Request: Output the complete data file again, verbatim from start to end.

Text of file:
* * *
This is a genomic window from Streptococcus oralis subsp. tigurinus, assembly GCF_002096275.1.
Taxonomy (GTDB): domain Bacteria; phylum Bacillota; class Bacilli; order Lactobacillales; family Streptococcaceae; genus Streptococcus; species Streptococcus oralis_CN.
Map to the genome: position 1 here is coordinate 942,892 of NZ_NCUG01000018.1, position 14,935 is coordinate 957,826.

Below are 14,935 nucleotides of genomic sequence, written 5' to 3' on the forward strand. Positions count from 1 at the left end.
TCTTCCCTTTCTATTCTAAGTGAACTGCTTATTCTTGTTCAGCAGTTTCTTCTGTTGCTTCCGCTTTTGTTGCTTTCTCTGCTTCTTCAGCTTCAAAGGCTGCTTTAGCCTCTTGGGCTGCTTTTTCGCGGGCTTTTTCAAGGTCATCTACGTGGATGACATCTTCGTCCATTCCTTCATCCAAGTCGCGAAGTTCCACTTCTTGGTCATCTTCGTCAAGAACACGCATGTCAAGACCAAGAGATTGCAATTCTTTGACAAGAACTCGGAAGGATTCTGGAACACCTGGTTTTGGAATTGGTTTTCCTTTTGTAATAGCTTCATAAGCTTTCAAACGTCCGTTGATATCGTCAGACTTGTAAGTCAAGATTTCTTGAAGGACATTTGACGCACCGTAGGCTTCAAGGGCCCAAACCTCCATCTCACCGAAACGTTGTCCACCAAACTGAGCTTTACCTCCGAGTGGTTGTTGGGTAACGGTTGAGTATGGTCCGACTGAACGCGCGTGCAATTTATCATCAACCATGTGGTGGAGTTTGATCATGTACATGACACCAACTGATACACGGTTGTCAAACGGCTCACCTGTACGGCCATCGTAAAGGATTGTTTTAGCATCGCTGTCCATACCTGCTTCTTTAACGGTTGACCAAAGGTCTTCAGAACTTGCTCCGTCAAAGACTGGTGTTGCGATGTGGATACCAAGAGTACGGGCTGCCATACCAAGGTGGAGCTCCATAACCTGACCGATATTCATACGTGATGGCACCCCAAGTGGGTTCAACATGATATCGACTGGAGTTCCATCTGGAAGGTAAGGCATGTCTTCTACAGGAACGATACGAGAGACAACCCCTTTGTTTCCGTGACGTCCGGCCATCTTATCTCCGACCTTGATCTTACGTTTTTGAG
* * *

This is a genomic window from Streptococcus oralis subsp. tigurinus, assembly GCF_002096275.1.
Taxonomy (GTDB): domain Bacteria; phylum Bacillota; class Bacilli; order Lactobacillales; family Streptococcaceae; genus Streptococcus; species Streptococcus oralis_CN.
Map to the genome: position 1 here is coordinate 942,892 of NZ_NCUG01000018.1, position 14,935 is coordinate 957,826.

Below are 14,935 nucleotides of genomic sequence, written 5' to 3' on the forward strand. Positions count from 1 at the left end.
TCTTCCCTTTCTATTCTAAGTGAACTGCTTATTCTTGTTCAGCAGTTTCTTCTGTTGCTTCCGCTTTTGTTGCTTTCTCTGCTTCTTCAGCTTCAAAGGCTGCTTTAGCCTCTTGGGCTGCTTTTTCGCGGGCTTTTTCAAGGTCATCTACGTGGATGACATCTTCGTCCATTCCTTCATCCAAGTCGCGAAGTTCCACTTCTTGGTCATCTTCGTCAAGAACACGCATGTCAAGACCAAGAGATTGCAATTCTTTGACAAGAACTCGGAAGGATTCTGGAACACCTGGTTTTGGAATTGGTTTTCCTTTTGTAATAGCTTCATAAGCTTTCAAACGTCCGTTGATATCGTCAGACTTGTAAGTCAAGATTTCTTGAAGGACATTTGACGCACCGTAGGCTTCAAGGGCCCAAACCTCCATCTCACCGAAACGTTGTCCACCAAACTGAGCTTTACCTCCGAGTGGTTGTTGGGTAACGGTTGAGTATGGTCCGACTGAACGCGCGTGCAATTTATCATCAACCATGTGGTGGAGTTTGATCATGTACATGACACCAACTGATACACGGTTGTCAAACGGCTCACCTGTACGGCCATCGTAAAGGATTGTTTTAGCATCGCTGTCCATACCTGCTTCTTTAACGGTTGACCAAAGGTCTTCAGAACTTGCTCCGTCAAAGACTGGTGTTGCGATGTGGATACCAAGAGTACGGGCTGCCATACCAAGGTGGAGCTCCATAACCTGACCGATATTCATACGTGATGGCACCCCAAGTGGGTTCAACATGATATCGACTGGAGTTCCATCTGGAAGGTAAGGCATGTCTTCTACAGGAACGATACGAGAGACAACCCCTTTGTTTCCGTGACGTCCGGCCATCTTATCTCCGACCTTGATCTTACGTTTTTGAG